Carla Bley piano
The 13 Orchestra
The 3/4 Orchestra
Recorded August 1975
Grog Kill Studio, Willow, New York
Mixed September 1975
Scorpio Sound, London
Engineer: Dennis Weinreich
Assistant: John Hunt
Produced by Carla Bley and Michael Mantler
Release date: February 1, 1978
After sleeping in separate beds, so to speak, in the first two WATT releases, Carla Bley and Michael Mantler share a marquee for the label’s third. The program here is bipartite, sporting one composition by each in a resolutely multi-dimensional form of jazz that pairs Bley’s piano with orchestral forces.
Mantler’s 13 is a morose dive into some light-starved chambers of nature. Sounding like a storm turned into a symphony, it has the climatic features of rain and hail. Bley is a lost and itinerant soul in all of this, one whose mind, despite being over matter, is subject to abuses of the elements. The combinatory dialogue of strings and horns generates internal combustion, reaching textural peaks of brilliance. The piano’s forlorn timbre is emphasized by a slightly detuned and tinny delivery, as if it were an instrument that has known only a life of physical compromise. And so, any glimpses of perfection or woundless-ness feel more traumatic than hopeful. Struggles are indicative not of pain but of an underlying deference to the fate of its infliction. The storm, then, serves to illustrate a way of life, not an interruption to it. We are left with a sea of textures to be felt along the spine and ear canal, building to a cathartic wall of sound à la Glenn Branca.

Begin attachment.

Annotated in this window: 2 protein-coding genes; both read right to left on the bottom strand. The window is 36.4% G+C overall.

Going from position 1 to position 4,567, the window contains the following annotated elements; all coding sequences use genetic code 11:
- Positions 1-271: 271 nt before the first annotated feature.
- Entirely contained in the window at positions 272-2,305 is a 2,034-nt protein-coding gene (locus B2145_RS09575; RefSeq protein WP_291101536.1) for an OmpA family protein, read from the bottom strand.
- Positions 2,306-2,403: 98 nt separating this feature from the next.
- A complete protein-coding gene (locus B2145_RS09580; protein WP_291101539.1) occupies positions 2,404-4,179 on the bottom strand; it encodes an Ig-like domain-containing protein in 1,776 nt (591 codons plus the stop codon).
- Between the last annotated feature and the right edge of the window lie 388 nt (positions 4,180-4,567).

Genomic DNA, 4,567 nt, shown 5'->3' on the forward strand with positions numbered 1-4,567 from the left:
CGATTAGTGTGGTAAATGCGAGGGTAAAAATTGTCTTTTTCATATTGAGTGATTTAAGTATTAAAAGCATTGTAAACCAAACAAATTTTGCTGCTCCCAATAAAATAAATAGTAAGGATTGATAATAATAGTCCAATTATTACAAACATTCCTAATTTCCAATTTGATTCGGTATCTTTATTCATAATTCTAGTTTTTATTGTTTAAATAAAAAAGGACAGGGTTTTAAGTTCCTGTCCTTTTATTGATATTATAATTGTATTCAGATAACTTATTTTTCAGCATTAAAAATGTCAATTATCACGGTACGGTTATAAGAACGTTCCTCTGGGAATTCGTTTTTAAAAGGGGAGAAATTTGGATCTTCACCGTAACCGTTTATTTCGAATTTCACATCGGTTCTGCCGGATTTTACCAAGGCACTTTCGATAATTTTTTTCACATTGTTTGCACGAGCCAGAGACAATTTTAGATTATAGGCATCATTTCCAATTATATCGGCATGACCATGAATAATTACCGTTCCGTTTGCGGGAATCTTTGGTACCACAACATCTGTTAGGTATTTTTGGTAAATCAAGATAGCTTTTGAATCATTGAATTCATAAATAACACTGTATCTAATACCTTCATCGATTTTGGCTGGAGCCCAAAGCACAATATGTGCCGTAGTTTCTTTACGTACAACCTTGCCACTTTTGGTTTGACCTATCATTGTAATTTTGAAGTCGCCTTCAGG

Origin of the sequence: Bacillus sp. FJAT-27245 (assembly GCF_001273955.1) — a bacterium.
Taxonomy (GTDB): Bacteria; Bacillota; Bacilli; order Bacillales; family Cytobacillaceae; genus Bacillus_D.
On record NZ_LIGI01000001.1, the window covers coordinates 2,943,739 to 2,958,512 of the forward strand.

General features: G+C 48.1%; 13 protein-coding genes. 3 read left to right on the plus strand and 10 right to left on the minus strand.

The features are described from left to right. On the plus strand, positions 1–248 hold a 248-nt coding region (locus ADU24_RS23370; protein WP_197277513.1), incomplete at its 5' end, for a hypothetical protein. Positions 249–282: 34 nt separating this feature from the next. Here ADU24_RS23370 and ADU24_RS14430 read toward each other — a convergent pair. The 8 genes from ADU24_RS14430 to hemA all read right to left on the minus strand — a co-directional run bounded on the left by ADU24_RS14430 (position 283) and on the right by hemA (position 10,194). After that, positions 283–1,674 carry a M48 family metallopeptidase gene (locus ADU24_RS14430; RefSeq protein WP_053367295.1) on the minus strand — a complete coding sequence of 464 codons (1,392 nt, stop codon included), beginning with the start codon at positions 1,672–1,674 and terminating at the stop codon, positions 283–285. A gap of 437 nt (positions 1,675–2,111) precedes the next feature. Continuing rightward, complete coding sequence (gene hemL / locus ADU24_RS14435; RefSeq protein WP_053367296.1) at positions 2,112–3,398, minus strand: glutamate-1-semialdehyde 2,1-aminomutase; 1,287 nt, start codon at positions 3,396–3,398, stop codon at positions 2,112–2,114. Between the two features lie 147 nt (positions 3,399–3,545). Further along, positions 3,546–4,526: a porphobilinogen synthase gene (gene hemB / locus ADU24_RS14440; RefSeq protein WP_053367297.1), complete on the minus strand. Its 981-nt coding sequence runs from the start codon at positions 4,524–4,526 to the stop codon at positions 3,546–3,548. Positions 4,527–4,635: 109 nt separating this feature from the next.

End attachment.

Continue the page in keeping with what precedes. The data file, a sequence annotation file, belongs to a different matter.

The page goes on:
Bley’s 3/4 is just as distinctly her own, though its breadth of vision may be compared to the classical hybrids of Keith Jarrett (who, incidentally, gave this piece’s premiere). Opening with a cyclical piano that maintains its course throughout, it ties a web of winds and brass, allowing notes to flow through every opening. An overriding drama speaks of the theater, but one in which bodies jump off the stage yet never land. Droll memories share oxygen with coarse futures, yielding a vibrancy that speaks both of its composer and the time during which it came into being. It ends as it began, in a childlike wonder at the immensity of creation. Only now it knows where life will lead because, as we will realize, everything that came before was a prelude to self-destruction.